I absolutely agree that we don't want to assume a "technological monoculture" with respect to energy production. We need and will have to apply a mixture of technologies and approaches to both supply our energy needs and to those reduce those needs through improved effiency of energy using devices.

I am not opposed to using Wind Power where it makes sense.

I was merely creating a false equivalency to make the point that Wind and Solar energy is not as environmentally cost free as some advocates would like to think.

I don't have a cite for the 10% number, I believe I heard it on a Frontline episode on Alternative Energy. I do not know if I remembered it correctly nor do I recall the exact context in which it was mentioned, so I apologize for quoting it above.

However, my point is that Wind Power is very costly in land usage. For instance, this article (with references - though anti-Wind biased) states:

"A single 555-megawatt gas-fired power plant in California generates more electricity in a year than do all 13,000 of the state's wind turbines. The gas-fired plant sits atop a mere 15 acres. The 300-foot-tall windmills impact over 100,000 acres, to provide expensive, intermittent, insufficient energy."

If an oil/coal company wanted to access reserves that would equate to 555 MW per year, but had to put in 13,000 wells over 100,000 acres of California Wilderness, the outcry from Environmentalists would be significant.

(another Wind Power critical article w/ references from Cato is here with a section on the not insignificant impact to birds, particularly birds of prey)

Again, I am all for Wind, Solar and other energy producing or efficiency improving technologies. I just think we need to be realistic in the costs (economic and environmental) and make tradeoffs accordingly and that means considering nuclear.

I think I might have found the stat you are referring to here, alan:

Wind's long-term technical potential is believed 5 times current global energy consumption or 40 times current electricity demand. This would require ~13% of all land area, or that land area with Class 3 or greater potential at a height of 80 meters. It assumes a placement of 6 large wind turbines per square kilometer on land. Offshore resources experience mean wind speeds ~90% greater than that of land, so offshore resources could contribute ~7 times more energy than land. This number could also increase with higher altitude or airborne wind turbines.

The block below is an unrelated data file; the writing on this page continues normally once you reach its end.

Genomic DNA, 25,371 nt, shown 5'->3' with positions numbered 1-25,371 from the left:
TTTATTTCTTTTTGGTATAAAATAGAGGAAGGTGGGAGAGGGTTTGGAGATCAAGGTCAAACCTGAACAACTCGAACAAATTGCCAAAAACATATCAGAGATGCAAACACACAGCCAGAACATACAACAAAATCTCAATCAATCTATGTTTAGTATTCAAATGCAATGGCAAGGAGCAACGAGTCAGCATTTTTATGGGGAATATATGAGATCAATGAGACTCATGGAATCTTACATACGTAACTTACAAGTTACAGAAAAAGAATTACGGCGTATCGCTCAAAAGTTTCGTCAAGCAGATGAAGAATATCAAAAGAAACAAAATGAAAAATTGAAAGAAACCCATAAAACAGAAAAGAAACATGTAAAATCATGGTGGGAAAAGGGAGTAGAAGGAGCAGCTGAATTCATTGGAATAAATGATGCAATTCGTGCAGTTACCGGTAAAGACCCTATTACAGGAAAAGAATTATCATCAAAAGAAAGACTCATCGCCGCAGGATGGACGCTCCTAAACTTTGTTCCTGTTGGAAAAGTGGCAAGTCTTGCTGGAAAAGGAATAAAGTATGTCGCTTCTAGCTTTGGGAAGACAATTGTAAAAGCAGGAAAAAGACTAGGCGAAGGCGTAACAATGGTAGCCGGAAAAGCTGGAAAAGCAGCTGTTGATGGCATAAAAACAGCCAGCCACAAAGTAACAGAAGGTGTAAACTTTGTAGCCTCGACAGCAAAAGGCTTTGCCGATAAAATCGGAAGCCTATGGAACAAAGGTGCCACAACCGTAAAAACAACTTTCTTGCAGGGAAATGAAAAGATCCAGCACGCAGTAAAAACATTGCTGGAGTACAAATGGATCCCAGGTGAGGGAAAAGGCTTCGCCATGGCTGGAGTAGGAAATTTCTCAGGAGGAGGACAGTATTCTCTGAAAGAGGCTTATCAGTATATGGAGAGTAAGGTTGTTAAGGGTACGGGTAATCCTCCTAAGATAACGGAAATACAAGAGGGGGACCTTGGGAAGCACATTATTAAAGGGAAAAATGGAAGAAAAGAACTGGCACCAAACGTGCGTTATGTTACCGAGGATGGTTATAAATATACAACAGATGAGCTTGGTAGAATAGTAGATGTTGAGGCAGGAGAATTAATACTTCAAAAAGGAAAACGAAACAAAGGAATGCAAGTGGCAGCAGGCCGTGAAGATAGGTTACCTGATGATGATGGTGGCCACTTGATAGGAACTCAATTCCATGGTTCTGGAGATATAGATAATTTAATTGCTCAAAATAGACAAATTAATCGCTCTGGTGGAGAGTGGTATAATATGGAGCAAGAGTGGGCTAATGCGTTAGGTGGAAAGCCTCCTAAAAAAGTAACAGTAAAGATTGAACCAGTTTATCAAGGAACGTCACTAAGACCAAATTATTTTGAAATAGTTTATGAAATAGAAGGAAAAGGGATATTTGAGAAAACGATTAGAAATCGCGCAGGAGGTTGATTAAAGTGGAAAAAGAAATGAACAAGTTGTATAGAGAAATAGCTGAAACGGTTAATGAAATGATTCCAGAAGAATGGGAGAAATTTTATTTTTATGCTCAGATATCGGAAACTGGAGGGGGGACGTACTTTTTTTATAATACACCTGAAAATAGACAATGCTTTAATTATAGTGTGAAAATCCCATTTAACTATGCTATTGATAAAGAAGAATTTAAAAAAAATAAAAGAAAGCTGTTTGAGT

Is this what you were referring to? If so, it is dramatically different than 10% of the earth's surface (by which I assumed you meant land surface) to replace just gasoline usage.

Neither of which is ever going to happen, by the way.

I don't think there is a silver bullet, but given the budgets involved and the ability to tug on the public pursestrings, it certainly seems that there is a silver bullet in keeping the other guys down. Thus, we get lots of recycled talking points suggesting that in order to evaulate various energy sources, we have to take them as replacing the entire total of some other energy source. That, coupled with the idea that the goal of blogospheric cut and thrust is to totally debunk your opponent's argument rather than grant any measure of possibility, makes these discussions interesting from a data standpoint, but rather tedious otherwise.

A project using 13% of the Earth's land mass is a rather large project. It just reinforces how much more efficient nuclear power is as a replacement.

So a more interesting question is, what do we need to do to make new nuclear power plants a reality in the US?

A project using 13% of the Earth's land mass is a rather large project. It just reinforces how much more efficient nuclear power is as a replacement.

No it doesn't, because 1) quintupling our current energy output with wind power alone isn't on the table (and if it were, we certainly wouldn't do it using only current land-based technology), and 2) you haven't offered an assessment of what it would take to perform such a feat with nuclear power. How many plants would that be? What would be the effects on property values and insurance rates, compared to wind farms? Would you be willing not only to have a nuclear plant or a radioactive waste transport route a couple of miles from your home, but to offer nuclear technology to all those nations that currently don't have it?